Thanks for looking

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Old Jun 11, 2009, 6:29 PM   #14
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That's a popular Canon package. The Canon XSi with the 18-55 IS and 55-250 IS lenses is available from Adorama for $850 (after a $200 rebate. See http://www.adorama.com/ICADRXSISK55.html ) That's a nice camera and two nice lenses. The 250mm maximum focal length might be short for what you want to do, though.

The Pentax K20 is nice. It's 14MP vs. the Canon's 12MP, and it has stabilization in the body, but it doesn't focus as quickly as the Canon. The 18-55 kit lens isn't as good as the Canon's. Adorama sells the K20D with the kit lens for $770. The telephoto zoom he's talking about is probably the 70-300 Di LD which is quite nice for a $170 lens.

You should try each of them in the store to see which you feel most comfortable handling.

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Old Jun 11, 2009, 10:33 PM   #15
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There are those who say the Pentax K20 isn't good for sports (which I won't disagree with at all) or wildlife. The K20's AF is slower than Canon's so it isn't as good for sports (though for many sports you can get good snaps with extra work and practice. It's significantly harder to get high quality shots and you'll miss more shots than if you shot with Canon). It's not a camera I would want to use if I were shooting sports all the time, but I've taken some reasonable tennis and track shots, just playing around (but then, they were ones that any entry dSLR camera would be capable of taking - nothing special).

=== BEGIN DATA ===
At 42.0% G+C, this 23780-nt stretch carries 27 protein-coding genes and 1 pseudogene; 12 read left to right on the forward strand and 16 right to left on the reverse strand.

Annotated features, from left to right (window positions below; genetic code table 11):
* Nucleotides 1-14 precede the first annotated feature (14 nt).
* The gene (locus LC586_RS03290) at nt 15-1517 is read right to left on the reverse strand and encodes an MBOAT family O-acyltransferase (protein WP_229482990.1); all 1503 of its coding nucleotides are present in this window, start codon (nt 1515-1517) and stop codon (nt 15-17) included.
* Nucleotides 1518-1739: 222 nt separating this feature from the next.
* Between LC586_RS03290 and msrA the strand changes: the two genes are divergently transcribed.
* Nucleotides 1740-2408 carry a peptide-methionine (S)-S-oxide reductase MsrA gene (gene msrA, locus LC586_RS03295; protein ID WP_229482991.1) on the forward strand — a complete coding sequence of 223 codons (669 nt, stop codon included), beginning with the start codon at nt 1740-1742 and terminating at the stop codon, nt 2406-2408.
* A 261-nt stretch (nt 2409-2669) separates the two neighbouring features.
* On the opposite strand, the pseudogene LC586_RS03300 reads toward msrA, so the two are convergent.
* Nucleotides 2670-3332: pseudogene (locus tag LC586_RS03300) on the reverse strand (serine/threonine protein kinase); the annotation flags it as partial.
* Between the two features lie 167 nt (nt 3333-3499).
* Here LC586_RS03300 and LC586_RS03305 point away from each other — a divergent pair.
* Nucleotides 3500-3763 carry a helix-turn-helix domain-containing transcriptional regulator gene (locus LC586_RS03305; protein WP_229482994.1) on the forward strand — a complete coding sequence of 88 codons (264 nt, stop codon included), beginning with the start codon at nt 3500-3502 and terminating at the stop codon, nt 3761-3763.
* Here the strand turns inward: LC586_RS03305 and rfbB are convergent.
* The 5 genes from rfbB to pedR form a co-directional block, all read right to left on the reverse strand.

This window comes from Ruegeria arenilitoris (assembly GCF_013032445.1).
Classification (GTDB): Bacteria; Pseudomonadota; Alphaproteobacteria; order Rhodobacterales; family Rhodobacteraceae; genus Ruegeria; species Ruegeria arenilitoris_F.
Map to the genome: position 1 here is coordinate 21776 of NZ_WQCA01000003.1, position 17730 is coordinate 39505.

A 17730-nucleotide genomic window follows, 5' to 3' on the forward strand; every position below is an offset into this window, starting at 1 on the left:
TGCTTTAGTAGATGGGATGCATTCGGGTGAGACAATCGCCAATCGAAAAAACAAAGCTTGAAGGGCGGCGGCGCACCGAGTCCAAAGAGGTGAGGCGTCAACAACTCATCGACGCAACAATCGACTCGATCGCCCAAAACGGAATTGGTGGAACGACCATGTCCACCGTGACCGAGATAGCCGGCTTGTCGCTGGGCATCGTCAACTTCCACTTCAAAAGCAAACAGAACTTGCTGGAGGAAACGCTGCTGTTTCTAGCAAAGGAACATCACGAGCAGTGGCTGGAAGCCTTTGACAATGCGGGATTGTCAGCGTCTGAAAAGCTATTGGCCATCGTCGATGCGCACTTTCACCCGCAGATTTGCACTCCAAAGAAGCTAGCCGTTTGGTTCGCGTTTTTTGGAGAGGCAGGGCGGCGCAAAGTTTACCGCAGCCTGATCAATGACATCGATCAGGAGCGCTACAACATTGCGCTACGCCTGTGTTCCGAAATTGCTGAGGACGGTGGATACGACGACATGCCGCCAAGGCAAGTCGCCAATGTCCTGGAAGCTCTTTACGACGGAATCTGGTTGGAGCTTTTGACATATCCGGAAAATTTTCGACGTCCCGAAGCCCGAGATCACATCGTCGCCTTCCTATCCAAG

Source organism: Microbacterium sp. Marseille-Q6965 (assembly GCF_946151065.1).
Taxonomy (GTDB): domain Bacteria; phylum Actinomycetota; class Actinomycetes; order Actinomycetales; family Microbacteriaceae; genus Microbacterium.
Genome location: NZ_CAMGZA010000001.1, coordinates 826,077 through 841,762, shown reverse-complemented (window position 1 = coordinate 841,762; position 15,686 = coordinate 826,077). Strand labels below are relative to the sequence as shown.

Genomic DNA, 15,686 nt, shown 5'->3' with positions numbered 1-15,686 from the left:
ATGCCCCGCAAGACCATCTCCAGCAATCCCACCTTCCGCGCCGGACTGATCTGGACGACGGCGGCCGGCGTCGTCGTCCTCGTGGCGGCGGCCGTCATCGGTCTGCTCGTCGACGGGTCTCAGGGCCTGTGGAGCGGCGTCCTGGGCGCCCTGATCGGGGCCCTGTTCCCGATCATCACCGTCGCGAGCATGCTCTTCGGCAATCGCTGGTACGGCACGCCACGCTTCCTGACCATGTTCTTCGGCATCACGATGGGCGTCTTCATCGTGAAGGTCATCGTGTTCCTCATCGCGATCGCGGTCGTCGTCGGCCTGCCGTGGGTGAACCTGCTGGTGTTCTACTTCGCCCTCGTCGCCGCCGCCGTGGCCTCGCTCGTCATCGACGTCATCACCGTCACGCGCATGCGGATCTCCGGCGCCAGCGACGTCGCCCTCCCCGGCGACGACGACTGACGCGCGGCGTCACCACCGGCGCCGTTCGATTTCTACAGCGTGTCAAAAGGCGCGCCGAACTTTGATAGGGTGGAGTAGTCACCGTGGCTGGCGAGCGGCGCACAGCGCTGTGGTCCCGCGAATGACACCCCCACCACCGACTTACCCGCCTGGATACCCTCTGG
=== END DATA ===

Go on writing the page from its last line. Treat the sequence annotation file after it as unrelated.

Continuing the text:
As far as wildlife goes, you'll find a huge number of wildlife photographers (of varying experience) posting pictures of birds, etc. in the Pentax dSLR section of this board. Take a look at some of the threads and see what you think.

I, personally, find the K20 excellent for what I do - mostly macro and landscape, with some architecture and street photography thrown in occasionally.

The K20 was (well, still is until July when the just announced K-7 comes out) Pentax's top of the line camera. You'll find it for about half what it sold for originally because it's being phased out. It's got a number of very nice features and is a fairly advanced camera. It's weather sealing is very nice for snowshoers, hikers and people who frequent deserts. And it can use any Pentax lens ever made, though the M42 screw-mount lenses require an adaptor and would be completely manual. K-mount lenses retain whatever capability the lens had when it was made (if the lens was auto exposure and auto focus it will retain that capability, while manual lenses will still be manual), so there's the possibility of buying top quality used lenses for less than what new lenses cost.

The Tamron lens (assuming it's the one TCav mentioned) is a nice lens - you'd have to pay at least $100 or more to get a better one. If the kit lens is the older Pentax 18-55, it isn't as good as the Canon's latest kit lens. The new version is much better than the old one, and worth getting (especially since it is so inexpensive).